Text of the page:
When the Bharatiya Janata Party-led government took power at the Centre, it fast-tracked a solution to the long-standing Nagaland issue and set a deadline of 18 months in November 2014. The renewed focus raised the stakes for the Naga people to achieve an accord. A further impetus came via the plan to transform Nagaland and Manipur into India’s trade gateway to the ASEAN countries. This made peace even more urgent.
Unfortunately, on March 27, the National Socialist Council of Nagaland-Khaplang (NSCN-K) headed by its Myanmar-based Chairman, S.S. Khaplang, unilaterally decided to retract from the 14-year ceasefire agreement with the Indian government, due for annual renewal on April 28. NSCN-K also expelled two senior India-based leaders, Y. Wangtin Naga and P. Tikhak. The two have subsequently formed NSCN (Reformation), a new body.
The NSCN(K)’s move might lead to renewed factional violence, which could stall the plans of connectivity via Myanmar that Narendra Modi announced in his visit to the North-East last year.
Trouble has been brewing in NSCN (K) for a while now. In April 2012, when it signed a ceasefire with Yangon, it was opposed fiercely by the two other Naga armed groups, the NSCN (Isak-Muivah)and the NSCN-Khole-Kitovi, who said that the NSCN (K) could not function like a trans-border group and be allowed to sign ceasefires with two sovereign governments. Then, when Khaplang decided to withdraw from the Indian ceasefire, he closed the Ceasefire Supervisory Board (CFSB), which includes five members each from the NSCN (K) and the Indian government (who will nominate the chairman) to monitor and enforce ground rules. Mr. Wangtin and Mr. Tikhak defied Mr. Khaplang and called a meeting of the CFSB in its office in Mon, Nagaland, where they unanimously resolved to oppose Mr. Khaplang’s ‘unilateral decision’ to annul the ceasefire. The two leaders accused Mr. Khaplang of not consulting cadres in India before taking the decision and challenged him, saying in essence that he had no right to withdraw the ceasefire from India while enjoying a ceasefire with Myanmar.
NSCN (K), meanwhile, defended its action, saying that any solution to the Naga issue without the sovereignty clause was a sham. It also accused India of using the ceasefire as a “psychological ploy” to undermine and demoralize “the patriotic spirit and fervor of the Nagas”.
Ceasefire always broken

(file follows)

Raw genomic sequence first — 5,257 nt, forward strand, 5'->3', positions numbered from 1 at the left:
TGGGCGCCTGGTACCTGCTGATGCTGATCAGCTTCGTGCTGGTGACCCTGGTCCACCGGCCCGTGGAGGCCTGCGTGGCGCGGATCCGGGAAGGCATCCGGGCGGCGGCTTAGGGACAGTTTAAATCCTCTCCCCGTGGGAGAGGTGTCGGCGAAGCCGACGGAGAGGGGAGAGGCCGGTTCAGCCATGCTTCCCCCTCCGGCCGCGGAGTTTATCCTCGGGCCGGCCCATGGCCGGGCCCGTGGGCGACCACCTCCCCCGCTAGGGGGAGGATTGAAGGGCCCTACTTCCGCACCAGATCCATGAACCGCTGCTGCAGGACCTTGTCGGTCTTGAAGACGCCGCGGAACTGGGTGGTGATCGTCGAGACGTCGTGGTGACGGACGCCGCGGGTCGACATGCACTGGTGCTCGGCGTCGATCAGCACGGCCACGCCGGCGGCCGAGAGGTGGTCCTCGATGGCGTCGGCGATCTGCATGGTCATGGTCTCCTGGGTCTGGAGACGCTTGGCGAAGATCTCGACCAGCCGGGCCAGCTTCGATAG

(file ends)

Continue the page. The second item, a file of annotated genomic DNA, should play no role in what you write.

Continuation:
The Indian government, for its part, also has a growing list of concerns about the NSCN (K). The latter had agreed not to assist any North-Eastern insurgent groups to set up base camps in Myanmar, but on-ground research reveals that in NSCN (K)-dominated areas of Myanmar such as Lahe, Leshi and Nanyun in Sagaing administrative region, the United Liberation Front of Asom-Paresh Barua faction and the National Democratic Front of Bodoland (NDFB (Songbijit faction)) set up camps to carry out attacks in Assam. In fact, a study of the ceasefire from 2001 shows that there has been no let-up in NSCN (K)’s militant activities and active support to insurgent groups from India.
North-Eastern insurgent groups also have access to training and regrouping camps in Myanmar’s Naga Self-Administered Zone, where NSCN (K) has been granted autonomy by the Myanmar government. NSCN (K) cadres are allowed to remain fully armed in the three townships in the Zone, which is geographically contiguous to Nagaland and Arunachal Pradesh.
In the aftermath of the breakdown of the ceasefire, there have been renewed attacks on security forces by suspected NSCN (K) militants in Tirap District of Arunachal Pradesh. Even more ominous, the NSCN (K) is supported by CorCom, short for Coordination Committee, an umbrella organization of six insurgent groups in Manipur. CorCom groups regularly camp and train in NSCN (K)-controlled territory in the Naga-inhabited areas of Myanmar contiguous to Nagaland. With CorCom’s support, the NSCN (K) can retain its insurgent capabilities in this corridor.
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(Namrata Goswami is with the Institute for Defense Studies and Analyses, New Delhi. E-mail:email@example.com)